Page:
Not every white van is driven by a child predator.
Not every large dog is a pit bull.
Why police in Coeur d’Alene, Idaho, wanted to check out a white van parked near a coffee shop Wednesday morning is understandable: It fit the description of one being used by a child predator, and the coffee shop owners had called to report someone inside it was watching young children from a nearby parking lot.
Why the officer shot the van’s only occupant — a dog – is a little less understandable.
And why investigators called the dog a “vicious pit bull” makes even less sense.
Arfee was a black lab, according to his owner, Craig Jones, who was eating breakfast at a nearby restaurant — not scoping out children — when the officer approached his van from behind with his gun drawn.
When the dog lunged toward him out of the partially open driver’s side window the officer fired one round, through the window, hitting Arfee in the chest. He later died.
Jones said Arfee, who was two years old, did not have a mean bone in his body. “This still isn’t even real to me,” Jones told KREM 2 News.
“If my dog is barking and wondering who’s peering through the windows he doesn’t care if you’re a cop, an attorney, or President Bush,” said Jones. “He doesn’t know any difference.”
Coeur d’Alene Police Chief Ron Clark said the department is reviewing the shooting, and said initial police reports describing the dog as a pit bull were erroneous.
“Animal control officers originally identified the dog as a pit bull,” he said. “The Police Department had a veterinarian examine the dog and it has been identified as a lab mix.”
“We understand the grief the family is dealing with due to the loss of their pet. We also understand the distress this has caused for citizens,” Clark said. “The officer who shot the dog is also distraught over this incident.”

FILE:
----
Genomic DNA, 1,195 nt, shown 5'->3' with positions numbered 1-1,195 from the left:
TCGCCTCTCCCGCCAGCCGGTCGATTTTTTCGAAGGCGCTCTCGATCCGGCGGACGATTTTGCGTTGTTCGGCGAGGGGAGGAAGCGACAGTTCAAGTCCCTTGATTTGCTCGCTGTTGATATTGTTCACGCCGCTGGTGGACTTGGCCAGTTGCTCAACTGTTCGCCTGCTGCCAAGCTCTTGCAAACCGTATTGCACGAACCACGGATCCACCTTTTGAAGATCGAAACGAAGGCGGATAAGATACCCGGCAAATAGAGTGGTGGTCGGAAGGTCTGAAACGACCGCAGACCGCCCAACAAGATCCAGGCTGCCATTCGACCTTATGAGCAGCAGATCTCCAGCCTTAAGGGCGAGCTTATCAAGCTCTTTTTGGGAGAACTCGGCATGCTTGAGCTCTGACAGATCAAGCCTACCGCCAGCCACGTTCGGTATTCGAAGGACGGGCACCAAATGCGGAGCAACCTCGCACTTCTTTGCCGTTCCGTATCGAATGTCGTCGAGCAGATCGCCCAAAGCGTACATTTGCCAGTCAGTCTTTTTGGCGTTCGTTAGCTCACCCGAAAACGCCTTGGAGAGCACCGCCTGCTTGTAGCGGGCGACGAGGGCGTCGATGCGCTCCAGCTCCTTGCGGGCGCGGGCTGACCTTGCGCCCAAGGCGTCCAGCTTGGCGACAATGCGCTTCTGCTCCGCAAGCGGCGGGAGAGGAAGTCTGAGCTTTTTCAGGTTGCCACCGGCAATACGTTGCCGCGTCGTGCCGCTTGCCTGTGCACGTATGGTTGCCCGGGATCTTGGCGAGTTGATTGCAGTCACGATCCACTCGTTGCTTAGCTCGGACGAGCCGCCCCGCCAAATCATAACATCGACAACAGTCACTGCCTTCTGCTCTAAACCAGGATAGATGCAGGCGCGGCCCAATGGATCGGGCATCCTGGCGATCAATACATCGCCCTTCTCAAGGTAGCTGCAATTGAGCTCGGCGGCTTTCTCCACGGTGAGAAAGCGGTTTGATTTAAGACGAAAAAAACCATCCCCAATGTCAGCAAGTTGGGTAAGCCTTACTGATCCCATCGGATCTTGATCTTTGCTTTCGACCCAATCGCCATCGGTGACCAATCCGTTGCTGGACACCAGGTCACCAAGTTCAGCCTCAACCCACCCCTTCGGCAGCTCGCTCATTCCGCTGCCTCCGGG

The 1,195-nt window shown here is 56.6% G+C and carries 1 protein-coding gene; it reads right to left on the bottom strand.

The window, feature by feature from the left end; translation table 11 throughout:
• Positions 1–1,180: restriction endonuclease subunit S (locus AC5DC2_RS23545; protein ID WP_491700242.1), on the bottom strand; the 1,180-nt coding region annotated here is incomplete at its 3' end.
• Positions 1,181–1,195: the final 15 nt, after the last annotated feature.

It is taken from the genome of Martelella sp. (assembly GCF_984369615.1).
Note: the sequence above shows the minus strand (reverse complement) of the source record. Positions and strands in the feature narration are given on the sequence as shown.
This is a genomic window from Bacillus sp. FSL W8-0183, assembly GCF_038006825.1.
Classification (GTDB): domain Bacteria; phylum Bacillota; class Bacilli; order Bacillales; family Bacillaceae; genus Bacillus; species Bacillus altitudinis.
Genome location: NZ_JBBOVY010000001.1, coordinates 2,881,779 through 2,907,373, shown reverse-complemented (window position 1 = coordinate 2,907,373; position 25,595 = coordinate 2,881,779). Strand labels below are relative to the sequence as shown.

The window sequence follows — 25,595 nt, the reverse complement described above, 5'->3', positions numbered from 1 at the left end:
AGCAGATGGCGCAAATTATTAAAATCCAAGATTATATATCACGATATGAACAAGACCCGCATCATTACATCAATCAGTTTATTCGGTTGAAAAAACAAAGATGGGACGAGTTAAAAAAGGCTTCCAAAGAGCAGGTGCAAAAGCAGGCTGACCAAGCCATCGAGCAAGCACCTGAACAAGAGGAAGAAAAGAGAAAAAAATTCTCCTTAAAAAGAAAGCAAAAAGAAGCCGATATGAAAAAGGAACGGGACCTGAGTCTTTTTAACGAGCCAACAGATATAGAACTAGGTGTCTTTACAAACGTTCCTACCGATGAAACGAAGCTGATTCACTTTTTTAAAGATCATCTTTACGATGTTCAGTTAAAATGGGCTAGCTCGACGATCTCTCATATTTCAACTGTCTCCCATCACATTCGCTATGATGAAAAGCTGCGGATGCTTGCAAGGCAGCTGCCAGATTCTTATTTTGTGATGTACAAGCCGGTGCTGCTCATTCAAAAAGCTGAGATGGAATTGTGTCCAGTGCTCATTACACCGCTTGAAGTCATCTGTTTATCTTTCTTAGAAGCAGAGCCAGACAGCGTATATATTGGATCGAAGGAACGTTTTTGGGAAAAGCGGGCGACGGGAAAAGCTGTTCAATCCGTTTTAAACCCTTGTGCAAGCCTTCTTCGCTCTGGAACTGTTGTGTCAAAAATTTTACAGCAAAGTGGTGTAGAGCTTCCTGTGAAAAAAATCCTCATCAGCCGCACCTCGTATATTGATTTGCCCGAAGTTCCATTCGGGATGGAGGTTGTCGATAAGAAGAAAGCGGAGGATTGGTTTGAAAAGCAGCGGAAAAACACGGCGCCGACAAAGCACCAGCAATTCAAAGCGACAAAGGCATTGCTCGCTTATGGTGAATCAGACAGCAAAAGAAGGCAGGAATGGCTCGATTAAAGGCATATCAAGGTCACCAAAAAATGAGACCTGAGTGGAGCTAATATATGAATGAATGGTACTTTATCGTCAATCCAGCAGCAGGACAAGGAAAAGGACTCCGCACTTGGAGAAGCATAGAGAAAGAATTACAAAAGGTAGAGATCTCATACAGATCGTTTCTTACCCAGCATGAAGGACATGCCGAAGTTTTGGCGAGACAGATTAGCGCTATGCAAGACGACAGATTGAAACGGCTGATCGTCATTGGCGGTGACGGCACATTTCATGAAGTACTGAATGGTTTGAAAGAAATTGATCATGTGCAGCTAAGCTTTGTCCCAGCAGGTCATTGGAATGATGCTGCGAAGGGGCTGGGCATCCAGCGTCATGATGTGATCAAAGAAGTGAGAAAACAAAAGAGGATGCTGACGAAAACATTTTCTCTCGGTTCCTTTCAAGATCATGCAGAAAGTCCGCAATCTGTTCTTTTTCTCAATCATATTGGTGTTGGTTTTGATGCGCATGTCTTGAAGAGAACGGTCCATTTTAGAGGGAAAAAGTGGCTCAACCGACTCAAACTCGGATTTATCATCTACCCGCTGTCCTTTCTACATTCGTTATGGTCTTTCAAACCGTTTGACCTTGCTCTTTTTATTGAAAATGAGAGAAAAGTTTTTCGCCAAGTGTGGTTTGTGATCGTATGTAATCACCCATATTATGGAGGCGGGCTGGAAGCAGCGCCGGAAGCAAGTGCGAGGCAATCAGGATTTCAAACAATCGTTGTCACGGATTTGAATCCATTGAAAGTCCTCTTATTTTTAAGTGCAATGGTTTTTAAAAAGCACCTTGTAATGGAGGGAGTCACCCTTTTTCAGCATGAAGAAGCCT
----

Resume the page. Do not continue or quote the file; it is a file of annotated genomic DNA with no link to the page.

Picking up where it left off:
Arfee’s owner, who formerly lived in Coeur d’Alene, was visiting for the 4th of July weekend, according to the Spokesman-Review.
“Best 4th of July weekend in cda eva,” Jones, who now lives in Colorado, posted on his Facebook page earlier in the week.
On Wednesday, he posted this: “Cda cops just shot my dog while I ate lunch at Java?”
Yesterday, he thanked his Facebook friends for their support. “Today is definitely harder than yesterday. Just seeing his ball in my rig tears me apart,” he wrote. “This cop left a hole in both of (us) that can’t be fixed.”
(Photo: Craig Jones’ Facebook page)
Posted by John Woestendiek July 11th, 2014 under Muttsblog.
Tags: animals, arfee, arfie, black lab, child, coeur dalene, craig jones, dog, dogs, idaho, investigation, killed, lab, labrador, labrador retriever, law enforcement, parked, pets, pit bull, pit bulls, pitbull, pitbulls, police, predator, profiling, shot, stereotypes, van
A pit bull shot by police and left for dead in East St. Louis was scooped up by an animal advocate the next day, rushed to the vet and may survive.
Fox 2 News reports that police were called to the 900 block of East Broadway in East St. Louis on Tuesday after an eight-year-old boy was bitten by a black and white dog who witnesses say the boy had been throwing rocks at.
On Wednesday, Jaime Case, the executive director of Gateway Pet Guardians, was driving through the area and saw the dog moving in a field. She and her husband, who feed stray dogs in East St. Louis, loaded the dog in their truck and rushed him to Hillside Animal Hospital in St. Louis.
Why the dog remained in a field nearly 24 hours after police shot him, why no one apparently checked the dog after he was shot, why what was thought to be his lifeless body wasn’t hauled away are questions police haven’t answered. But on the surface it all seems to show a huge lack of respect — both for dogs and the community.
At least one department official wasn’t happy about it. Police returned to the street the next day, after neighbors who had gathered to watch the dog get rescued started expressing anger about how the police had handled the incident the day before. Fox News 2 caught one officer on video, who was wearing a hat reading ‘Asst. Chief’ and shouting into his phone at someone about the incident.
“We should have down something proper. How do we shoot a dog and leave a damn dog in a field?” the officer asked. “And you wonder why these people say the (expletive) they say about us.”
X-rays of the dog, who the rescuers named Colt, reveal he was shot once in the shoulder and once in the head.
But animal rescuer Case said when they arrived at his side he seemed to have some fight left in him.
“He was fighting us to get in the car so he has got some oomph left in him,” she said. “I am hopeful all those things mean he is on his way to recovery.”